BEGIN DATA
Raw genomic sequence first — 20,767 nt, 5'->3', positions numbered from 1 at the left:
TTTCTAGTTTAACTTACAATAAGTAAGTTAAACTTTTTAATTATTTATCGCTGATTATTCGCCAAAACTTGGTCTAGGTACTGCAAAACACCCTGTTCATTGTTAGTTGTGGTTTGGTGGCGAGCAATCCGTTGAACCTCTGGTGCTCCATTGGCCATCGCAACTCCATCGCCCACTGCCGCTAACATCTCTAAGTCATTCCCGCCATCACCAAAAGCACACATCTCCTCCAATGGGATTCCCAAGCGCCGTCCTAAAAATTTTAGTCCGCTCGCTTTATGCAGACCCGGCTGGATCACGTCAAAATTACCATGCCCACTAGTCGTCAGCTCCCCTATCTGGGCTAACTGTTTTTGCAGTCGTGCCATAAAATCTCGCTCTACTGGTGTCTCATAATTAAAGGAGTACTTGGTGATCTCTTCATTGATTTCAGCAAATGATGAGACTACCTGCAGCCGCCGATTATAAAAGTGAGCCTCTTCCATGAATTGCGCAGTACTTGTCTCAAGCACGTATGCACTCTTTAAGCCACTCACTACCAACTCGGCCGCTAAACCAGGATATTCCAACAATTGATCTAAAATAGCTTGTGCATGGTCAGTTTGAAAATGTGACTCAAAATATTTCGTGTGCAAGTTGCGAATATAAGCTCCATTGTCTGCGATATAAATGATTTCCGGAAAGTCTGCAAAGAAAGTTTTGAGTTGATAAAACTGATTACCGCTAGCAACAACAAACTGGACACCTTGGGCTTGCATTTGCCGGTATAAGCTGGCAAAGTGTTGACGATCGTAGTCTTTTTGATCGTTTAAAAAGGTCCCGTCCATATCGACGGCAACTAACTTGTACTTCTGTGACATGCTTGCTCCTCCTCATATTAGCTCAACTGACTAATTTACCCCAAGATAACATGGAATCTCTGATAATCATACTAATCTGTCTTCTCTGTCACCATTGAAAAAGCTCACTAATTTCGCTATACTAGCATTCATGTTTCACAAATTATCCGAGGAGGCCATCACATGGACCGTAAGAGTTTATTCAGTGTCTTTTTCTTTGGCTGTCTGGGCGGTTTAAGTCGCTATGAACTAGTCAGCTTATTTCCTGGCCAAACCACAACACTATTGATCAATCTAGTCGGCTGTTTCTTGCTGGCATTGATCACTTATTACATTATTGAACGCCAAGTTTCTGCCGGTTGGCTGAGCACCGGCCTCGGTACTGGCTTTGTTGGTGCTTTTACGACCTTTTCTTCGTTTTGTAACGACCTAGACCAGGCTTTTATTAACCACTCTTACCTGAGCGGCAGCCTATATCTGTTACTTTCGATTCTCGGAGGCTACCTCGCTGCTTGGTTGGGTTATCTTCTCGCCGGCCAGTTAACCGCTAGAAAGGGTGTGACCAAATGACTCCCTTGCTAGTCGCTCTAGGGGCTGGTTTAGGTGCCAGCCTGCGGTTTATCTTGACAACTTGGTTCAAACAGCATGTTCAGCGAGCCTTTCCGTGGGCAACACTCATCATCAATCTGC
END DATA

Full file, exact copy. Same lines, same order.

Raw genomic sequence first — 20,767 nt, 5'->3', positions numbered from 1 at the left:
TTTCTAGTTTAACTTACAATAAGTAAGTTAAACTTTTTAATTATTTATCGCTGATTATTCGCCAAAACTTGGTCTAGGTACTGCAAAACACCCTGTTCATTGTTAGTTGTGGTTTGGTGGCGAGCAATCCGTTGAACCTCTGGTGCTCCATTGGCCATCGCAACTCCATCGCCCACTGCCGCTAACATCTCTAAGTCATTCCCGCCATCACCAAAAGCACACATCTCCTCCAATGGGATTCCCAAGCGCCGTCCTAAAAATTTTAGTCCGCTCGCTTTATGCAGACCCGGCTGGATCACGTCAAAATTACCATGCCCACTAGTCGTCAGCTCCCCTATCTGGGCTAACTGTTTTTGCAGTCGTGCCATAAAATCTCGCTCTACTGGTGTCTCATAATTAAAGGAGTACTTGGTGATCTCTTCATTGATTTCAGCAAATGATGAGACTACCTGCAGCCGCCGATTATAAAAGTGAGCCTCTTCCATGAATTGCGCAGTACTTGTCTCAAGCACGTATGCACTCTTTAAGCCACTCACTACCAACTCGGCCGCTAAACCAGGATATTCCAACAATTGATCTAAAATAGCTTGTGCATGGTCAGTTTGAAAATGTGACTCAAAATATTTCGTGTGCAAGTTGCGAATATAAGCTCCATTGTCTGCGATATAAATGATTTCCGGAAAGTCTGCAAAGAAAGTTTTGAGTTGATAAAACTGATTACCGCTAGCAACAACAAACTGGACACCTTGGGCTTGCATTTGCCGGTATAAGCTGGCAAAGTGTTGACGATCGTAGTCTTTTTGATCGTTTAAAAAGGTCCCGTCCATATCGACGGCAACTAACTTGTACTTCTGTGACATGCTTGCTCCTCCTCATATTAGCTCAACTGACTAATTTACCCCAAGATAACATGGAATCTCTGATAATCATACTAATCTGTCTTCTCTGTCACCATTGAAAAAGCTCACTAATTTCGCTATACTAGCATTCATGTTTCACAAATTATCCGAGGAGGCCATCACATGGACCGTAAGAGTTTATTCAGTGTCTTTTTCTTTGGCTGTCTGGGCGGTTTAAGTCGCTATGAACTAGTCAGCTTATTTCCTGGCCAAACCACAACACTATTGATCAATCTAGTCGGCTGTTTCTTGCTGGCATTGATCACTTATTACATTATTGAACGCCAAGTTTCTGCCGGTTGGCTGAGCACCGGCCTCGGTACTGGCTTTGTTGGTGCTTTTACGACCTTTTCTTCGTTTTGTAACGACCTAGACCAGGCTTTTATTAACCACTCTTACCTGAGCGGCAGCCTATATCTGTTACTTTCGATTCTCGGAGGCTACCTCGCTGCTTGGTTGGGTTATCTTCTCGCCGGCCAGTTAACCGCTAGAAAGGGTGTGACCAAATGACTCCCTTGCTAGTCGCTCTAGGGGCTGGTTTAGGTGCCAGCCTGCGGTTTATCTTGACAACTTGGTTCAAACAGCATGTTCAGCGAGCCTTTCCGTGGGCAACACTCATCATCAATCTGC